ERIC Number: ED377542
Record Type: RIE
Publication Date: 1994-Jun-10
The Absence of Democratic and Educational Ideals from Contemporary Educational Reform Initiatives.
Fenstermacher, Gary D.
This paper argues that there is a near-complete absence of the ideals of democracy from the rhetoric and results of those who make, influence, and implement educational policy. Tied to this is the assertion that any loss of the educational ideal constitutes a loss of democratic ideal. The connection between education and liberal democracy is explored, and it is concluded that the loss of democratic ideals permits the preservation of privilege and position for the elites, while subjugating the less fortunate groups in society. It is recommended that educators and the educational press regain an understanding of democracy and its present state in America. A dilemma for democracy is how the members of each and every doctrine can find a common basis for preserving union, how to form common space, speech, and commitments while preserving differences. Second, educators and the press must examine ways to foster social capital for the development of character and critical habits of mind, as well as that core of beliefs necessary to assume responsibility for democratic restoration. Dissent, which presents a sustained, thoughtful opposition to a story line, is differentiated from disagreement, which focuses on differences and lack of agreement. Dissent, however, occupies an equal portion of the story with the purpose of informing the debate. The press and professoriate must work together to regain commitment to sustain the ideals of democracy and education. (LMI)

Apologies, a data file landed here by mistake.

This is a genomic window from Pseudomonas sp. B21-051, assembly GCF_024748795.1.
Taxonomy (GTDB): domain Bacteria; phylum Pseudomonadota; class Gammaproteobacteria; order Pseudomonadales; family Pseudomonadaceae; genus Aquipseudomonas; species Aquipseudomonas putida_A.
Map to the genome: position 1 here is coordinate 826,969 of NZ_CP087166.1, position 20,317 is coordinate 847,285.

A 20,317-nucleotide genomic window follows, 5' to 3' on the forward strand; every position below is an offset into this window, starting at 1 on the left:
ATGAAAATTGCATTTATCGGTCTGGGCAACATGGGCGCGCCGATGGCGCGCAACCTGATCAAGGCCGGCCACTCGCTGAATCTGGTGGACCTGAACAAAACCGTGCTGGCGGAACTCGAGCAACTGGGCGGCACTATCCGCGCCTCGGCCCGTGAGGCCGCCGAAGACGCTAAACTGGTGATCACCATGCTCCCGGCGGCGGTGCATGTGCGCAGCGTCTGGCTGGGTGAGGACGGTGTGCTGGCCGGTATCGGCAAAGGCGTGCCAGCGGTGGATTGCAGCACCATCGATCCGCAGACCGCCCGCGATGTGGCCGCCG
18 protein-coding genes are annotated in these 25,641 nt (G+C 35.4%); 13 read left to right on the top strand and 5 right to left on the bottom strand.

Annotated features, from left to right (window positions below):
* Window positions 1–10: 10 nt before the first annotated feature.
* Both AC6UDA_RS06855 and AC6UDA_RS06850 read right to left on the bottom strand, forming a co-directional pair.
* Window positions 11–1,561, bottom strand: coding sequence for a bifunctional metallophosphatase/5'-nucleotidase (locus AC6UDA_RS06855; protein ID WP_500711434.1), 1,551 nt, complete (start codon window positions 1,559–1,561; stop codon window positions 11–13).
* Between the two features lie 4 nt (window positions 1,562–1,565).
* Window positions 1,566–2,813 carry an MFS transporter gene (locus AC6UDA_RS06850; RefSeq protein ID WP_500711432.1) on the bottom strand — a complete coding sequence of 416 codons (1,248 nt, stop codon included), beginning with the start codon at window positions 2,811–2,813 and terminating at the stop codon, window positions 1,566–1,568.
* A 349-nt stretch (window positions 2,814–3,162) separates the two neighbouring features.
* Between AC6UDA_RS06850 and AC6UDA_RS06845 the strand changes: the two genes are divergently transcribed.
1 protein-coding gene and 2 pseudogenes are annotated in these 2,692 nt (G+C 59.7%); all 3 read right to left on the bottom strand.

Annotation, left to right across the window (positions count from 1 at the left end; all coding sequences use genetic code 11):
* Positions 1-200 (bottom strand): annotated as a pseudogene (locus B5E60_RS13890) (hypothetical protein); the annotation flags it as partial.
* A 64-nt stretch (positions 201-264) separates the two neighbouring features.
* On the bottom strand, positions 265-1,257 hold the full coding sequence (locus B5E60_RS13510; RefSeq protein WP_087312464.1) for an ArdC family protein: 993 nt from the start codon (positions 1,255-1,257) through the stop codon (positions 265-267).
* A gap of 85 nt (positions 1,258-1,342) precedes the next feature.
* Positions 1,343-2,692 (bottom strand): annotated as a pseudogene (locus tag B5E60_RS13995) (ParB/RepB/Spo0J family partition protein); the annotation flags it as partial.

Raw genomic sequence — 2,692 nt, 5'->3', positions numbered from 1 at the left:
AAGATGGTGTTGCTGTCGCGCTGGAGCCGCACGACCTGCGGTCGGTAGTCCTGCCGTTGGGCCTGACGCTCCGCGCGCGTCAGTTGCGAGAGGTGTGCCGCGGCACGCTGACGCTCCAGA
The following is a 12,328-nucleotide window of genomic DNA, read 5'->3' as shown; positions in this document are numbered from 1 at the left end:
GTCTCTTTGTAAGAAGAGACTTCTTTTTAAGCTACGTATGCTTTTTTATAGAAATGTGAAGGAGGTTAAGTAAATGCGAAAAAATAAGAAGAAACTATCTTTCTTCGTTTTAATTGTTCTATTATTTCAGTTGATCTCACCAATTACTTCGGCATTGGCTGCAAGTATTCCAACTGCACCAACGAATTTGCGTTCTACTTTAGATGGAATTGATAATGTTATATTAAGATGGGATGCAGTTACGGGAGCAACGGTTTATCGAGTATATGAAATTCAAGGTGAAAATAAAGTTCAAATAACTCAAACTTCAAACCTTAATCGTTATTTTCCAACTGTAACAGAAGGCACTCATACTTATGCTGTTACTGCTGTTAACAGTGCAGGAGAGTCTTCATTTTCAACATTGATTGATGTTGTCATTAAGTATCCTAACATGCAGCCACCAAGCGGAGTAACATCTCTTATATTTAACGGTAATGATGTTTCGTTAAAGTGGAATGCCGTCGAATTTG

Descriptors: Critical Theory, Democracy, Democratic Values, Educational Change, Educational Philosophy, Educational Policy, Educational Principles, Elementary Secondary Education
Educational Press Association of America, 201 Mullica Hill Road, Glassboro, NJ 08028 ($5).
Publication Type: Speeches/Meeting Papers; Opinion Papers
Education Level: N/A
Authoring Institution: Educational Press Association of America, Glassboro, NJ.
Note: Elam Lecture presented at the EDPRESS Conference (Chicago, IL, June 10, 1994).